Our Bodies, Our Blog

When Ideology Trumps Evidence: Abortion Access and Undue Burden

By Guest Contributor |
Photo of the Supreme Court

by Emily Maistrellis

While state legislators are passing an ever growing number of laws restricting women’s access to abortion, it’s increasingly up to the courts to decide if and how these laws are enacted. Indeed, the Supreme Court decision on Whole Woman’s Health v. Hellerstedt, due any day now, has the potential to change the landscape of abortion provision and access across the United States.

The case examines the constitutionality of Texas House Bill 2, which threatens to permanently shut down approximately 26 of Texas’ 36 abortion clinics by imposing ambulatory surgical center requirements and requiring all abortion providers to have admitting privileges in hospitals no more than 30 miles away from their practice. Central to the case before the Supreme Court is the argument that, despite legislators’ claim that the law protects women’s health, there is mounting evidence that ambulatory surgical center and admitting privileges requirements do no such thing.

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The current legal standard for evaluating the constitutionality of an abortion law is to examine whether the law in question places an “undue burden” on women. You might assume that there is legal agreement on what exactly constitutes undue burden, but, there isn’t. As my colleagues and I found in our review of 70 federal and district court cases, courts substantially disagree over the role that evidence should play in determining whether a law places an undue burden on women.

In 2014, before HB2 was taken to the Supreme Court, the 5th U.S. Circuit Court of Appeals (which holds jurisdiction over the Mississippi, Alabama, and Texas district courts) heard a challenge to HB2’s admitting privileges requirement. Rather than ask for supporting evidence or question the lack of evidence submitted in arguments, the court accepted the state’s unsubstantiated opinion that this law would protect women’s health. The court also asserted that “rational speculation unsupported by evidence or empirical data” is all that is required to enact a law.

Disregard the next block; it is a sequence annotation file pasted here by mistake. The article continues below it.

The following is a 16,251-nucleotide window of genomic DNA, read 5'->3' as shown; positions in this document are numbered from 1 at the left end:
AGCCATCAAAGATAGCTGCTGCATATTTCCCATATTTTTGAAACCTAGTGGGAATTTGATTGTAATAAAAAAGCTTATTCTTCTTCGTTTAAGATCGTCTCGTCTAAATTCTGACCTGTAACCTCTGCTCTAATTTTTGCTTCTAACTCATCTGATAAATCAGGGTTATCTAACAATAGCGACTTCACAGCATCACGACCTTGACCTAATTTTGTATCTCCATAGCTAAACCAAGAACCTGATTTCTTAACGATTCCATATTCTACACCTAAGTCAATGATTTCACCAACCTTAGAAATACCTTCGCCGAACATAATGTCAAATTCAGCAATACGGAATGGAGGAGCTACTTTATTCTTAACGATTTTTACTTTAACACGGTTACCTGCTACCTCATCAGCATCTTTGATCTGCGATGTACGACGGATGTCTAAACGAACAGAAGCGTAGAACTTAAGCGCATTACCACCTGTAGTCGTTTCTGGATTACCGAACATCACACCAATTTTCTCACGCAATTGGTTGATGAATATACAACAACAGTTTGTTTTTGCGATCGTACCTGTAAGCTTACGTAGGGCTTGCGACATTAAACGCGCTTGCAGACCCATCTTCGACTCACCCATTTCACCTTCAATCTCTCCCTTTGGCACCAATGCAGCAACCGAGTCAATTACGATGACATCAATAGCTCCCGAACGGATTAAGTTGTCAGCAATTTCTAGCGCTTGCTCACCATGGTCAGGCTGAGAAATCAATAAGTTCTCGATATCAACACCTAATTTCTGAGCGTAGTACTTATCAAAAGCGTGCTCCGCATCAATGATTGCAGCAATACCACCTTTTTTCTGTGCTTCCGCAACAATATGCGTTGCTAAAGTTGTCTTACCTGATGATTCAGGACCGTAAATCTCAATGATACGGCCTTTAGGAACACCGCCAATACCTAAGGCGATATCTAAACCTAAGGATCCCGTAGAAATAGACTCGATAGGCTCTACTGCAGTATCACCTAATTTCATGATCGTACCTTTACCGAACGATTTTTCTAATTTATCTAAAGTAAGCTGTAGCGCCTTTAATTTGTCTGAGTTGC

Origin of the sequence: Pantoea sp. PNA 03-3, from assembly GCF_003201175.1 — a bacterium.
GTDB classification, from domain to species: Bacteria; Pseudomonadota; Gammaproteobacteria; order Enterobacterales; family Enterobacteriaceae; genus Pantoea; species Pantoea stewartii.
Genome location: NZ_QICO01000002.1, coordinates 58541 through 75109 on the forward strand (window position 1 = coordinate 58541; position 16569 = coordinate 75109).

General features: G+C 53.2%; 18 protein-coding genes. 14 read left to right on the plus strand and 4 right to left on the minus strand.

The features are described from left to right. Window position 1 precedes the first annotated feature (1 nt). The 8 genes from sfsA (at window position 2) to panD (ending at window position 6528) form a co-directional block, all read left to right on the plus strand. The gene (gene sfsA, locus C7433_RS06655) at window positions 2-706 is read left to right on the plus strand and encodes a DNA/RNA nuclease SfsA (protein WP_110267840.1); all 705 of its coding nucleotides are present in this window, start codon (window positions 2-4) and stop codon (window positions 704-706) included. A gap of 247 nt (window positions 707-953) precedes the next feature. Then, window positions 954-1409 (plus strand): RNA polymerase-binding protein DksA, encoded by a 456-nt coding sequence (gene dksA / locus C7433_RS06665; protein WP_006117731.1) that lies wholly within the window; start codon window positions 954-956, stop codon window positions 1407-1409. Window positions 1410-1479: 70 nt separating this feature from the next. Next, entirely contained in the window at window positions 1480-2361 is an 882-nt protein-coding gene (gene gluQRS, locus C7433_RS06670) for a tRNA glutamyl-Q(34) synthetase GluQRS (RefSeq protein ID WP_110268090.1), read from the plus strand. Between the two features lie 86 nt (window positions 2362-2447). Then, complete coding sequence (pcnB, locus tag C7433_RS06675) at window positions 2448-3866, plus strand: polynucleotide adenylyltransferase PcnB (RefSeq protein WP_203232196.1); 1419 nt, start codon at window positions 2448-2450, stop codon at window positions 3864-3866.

Similarly, when an earlier iteration of the “Whole Woman’s Health” case was heard by the 5th Circuit, the court flagrantly ignored the legal precedent of the “undue burden” and again distanced itself from the evidence of harm imposed by HB2 on women, stating, “In our circuit we do not balance the wisdom or effectiveness of a law against the burdens the law imposes.”

When courts weigh what I call “romantic paternalism” over facts, especially where empirical evidence does exist, dignity and equality — norms that courts are expected to protect and uphold — become imaginary concepts. Romantic paternalism rests on the idea that unsubstantiated ideology about what is “good for women” is equally as important as actual evidence.

Luckily, not all courts approach evidence as the 5th Circuit has. In fact, in another admitting privileges case in Wisconsin, the 7th Circuit (which holds jurisdiction over the district courts of Illinois, Indiana, and Wisconsin) embraced the review of public health and medical data, asserting that “the feebler the medical grounds, the likelier the burden, even if slight, to be ‘undue’…”

In total, our review of existing cases reveals that even when courts consider empirical evidence, they don’t necessarily understand the evidence or incorporate it into their rulings.

As a researcher, it’s frustrating to see evidence so flagrantly ignored.

Evaluating the effects of abortion

We also found that when courts do review empirical evidence on the effects of abortion, they often do not distinguish between studies of varying degrees of quality.